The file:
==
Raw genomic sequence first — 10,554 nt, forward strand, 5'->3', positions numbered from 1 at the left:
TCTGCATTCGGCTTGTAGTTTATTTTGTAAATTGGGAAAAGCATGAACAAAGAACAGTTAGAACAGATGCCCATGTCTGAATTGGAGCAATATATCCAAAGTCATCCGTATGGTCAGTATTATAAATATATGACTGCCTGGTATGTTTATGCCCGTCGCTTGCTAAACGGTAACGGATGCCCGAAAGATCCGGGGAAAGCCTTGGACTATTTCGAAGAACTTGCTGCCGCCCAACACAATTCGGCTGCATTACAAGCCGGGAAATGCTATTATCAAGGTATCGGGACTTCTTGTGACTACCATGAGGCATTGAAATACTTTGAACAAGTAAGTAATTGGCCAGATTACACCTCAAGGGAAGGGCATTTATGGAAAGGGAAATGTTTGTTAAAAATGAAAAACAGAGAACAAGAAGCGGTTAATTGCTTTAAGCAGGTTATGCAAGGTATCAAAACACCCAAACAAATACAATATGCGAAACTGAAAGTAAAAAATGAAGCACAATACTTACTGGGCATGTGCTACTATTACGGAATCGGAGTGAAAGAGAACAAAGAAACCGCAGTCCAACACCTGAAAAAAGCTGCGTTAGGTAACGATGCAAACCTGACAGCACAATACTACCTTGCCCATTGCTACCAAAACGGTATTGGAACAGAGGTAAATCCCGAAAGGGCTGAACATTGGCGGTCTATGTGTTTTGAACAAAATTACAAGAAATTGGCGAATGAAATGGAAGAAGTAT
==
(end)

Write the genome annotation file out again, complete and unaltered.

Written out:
Raw genomic sequence first — 10,554 nt, forward strand, 5'->3', positions numbered from 1 at the left:
TCTGCATTCGGCTTGTAGTTTATTTTGTAAATTGGGAAAAGCATGAACAAAGAACAGTTAGAACAGATGCCCATGTCTGAATTGGAGCAATATATCCAAAGTCATCCGTATGGTCAGTATTATAAATATATGACTGCCTGGTATGTTTATGCCCGTCGCTTGCTAAACGGTAACGGATGCCCGAAAGATCCGGGGAAAGCCTTGGACTATTTCGAAGAACTTGCTGCCGCCCAACACAATTCGGCTGCATTACAAGCCGGGAAATGCTATTATCAAGGTATCGGGACTTCTTGTGACTACCATGAGGCATTGAAATACTTTGAACAAGTAAGTAATTGGCCAGATTACACCTCAAGGGAAGGGCATTTATGGAAAGGGAAATGTTTGTTAAAAATGAAAAACAGAGAACAAGAAGCGGTTAATTGCTTTAAGCAGGTTATGCAAGGTATCAAAACACCCAAACAAATACAATATGCGAAACTGAAAGTAAAAAATGAAGCACAATACTTACTGGGCATGTGCTACTATTACGGAATCGGAGTGAAAGAGAACAAAGAAACCGCAGTCCAACACCTGAAAAAAGCTGCGTTAGGTAACGATGCAAACCTGACAGCACAATACTACCTTGCCCATTGCTACCAAAACGGTATTGGAACAGAGGTAAATCCCGAAAGGGCTGAACATTGGCGGTCTATGTGTTTTGAACAAAATTACAAGAAATTGGCGAATGAAATGGAAGAAGTAT